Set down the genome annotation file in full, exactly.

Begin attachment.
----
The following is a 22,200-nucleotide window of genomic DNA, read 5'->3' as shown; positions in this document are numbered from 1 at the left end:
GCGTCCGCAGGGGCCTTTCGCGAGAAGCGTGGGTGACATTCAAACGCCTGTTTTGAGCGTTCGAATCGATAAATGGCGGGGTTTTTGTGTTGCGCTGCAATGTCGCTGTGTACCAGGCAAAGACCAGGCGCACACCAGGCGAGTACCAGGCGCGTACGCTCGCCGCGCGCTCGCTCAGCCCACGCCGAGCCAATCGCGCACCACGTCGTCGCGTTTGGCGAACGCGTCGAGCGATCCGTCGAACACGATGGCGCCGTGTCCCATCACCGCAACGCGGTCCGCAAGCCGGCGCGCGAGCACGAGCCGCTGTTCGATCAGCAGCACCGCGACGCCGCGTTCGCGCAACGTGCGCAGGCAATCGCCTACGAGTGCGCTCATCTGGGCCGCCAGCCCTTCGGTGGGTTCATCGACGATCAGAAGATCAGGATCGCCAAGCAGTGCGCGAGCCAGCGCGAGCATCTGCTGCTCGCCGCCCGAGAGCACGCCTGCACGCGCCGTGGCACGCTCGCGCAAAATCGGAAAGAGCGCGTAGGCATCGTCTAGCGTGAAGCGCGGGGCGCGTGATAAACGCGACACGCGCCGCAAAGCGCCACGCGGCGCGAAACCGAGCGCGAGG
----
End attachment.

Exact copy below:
The following is a 22,200-nucleotide window of genomic DNA, read 5'->3' as shown; positions in this document are numbered from 1 at the left end:
GCGTCCGCAGGGGCCTTTCGCGAGAAGCGTGGGTGACATTCAAACGCCTGTTTTGAGCGTTCGAATCGATAAATGGCGGGGTTTTTGTGTTGCGCTGCAATGTCGCTGTGTACCAGGCAAAGACCAGGCGCACACCAGGCGAGTACCAGGCGCGTACGCTCGCCGCGCGCTCGCTCAGCCCACGCCGAGCCAATCGCGCACCACGTCGTCGCGTTTGGCGAACGCGTCGAGCGATCCGTCGAACACGATGGCGCCGTGTCCCATCACCGCAACGCGGTCCGCAAGCCGGCGCGCGAGCACGAGCCGCTGTTCGATCAGCAGCACCGCGACGCCGCGTTCGCGCAACGTGCGCAGGCAATCGCCTACGAGTGCGCTCATCTGGGCCGCCAGCCCTTCGGTGGGTTCATCGACGATCAGAAGATCAGGATCGCCAAGCAGTGCGCGAGCCAGCGCGAGCATCTGCTGCTCGCCGCCCGAGAGCACGCCTGCACGCGCCGTGGCACGCTCGCGCAAAATCGGAAAGAGCGCGTAGGCATCGTCTAGCGTGAAGCGCGGGGCGCGTGATAAACGCGACACGCGCCGCAAAGCGCCACGCGGCGCGAAACCGAGCGCGAGG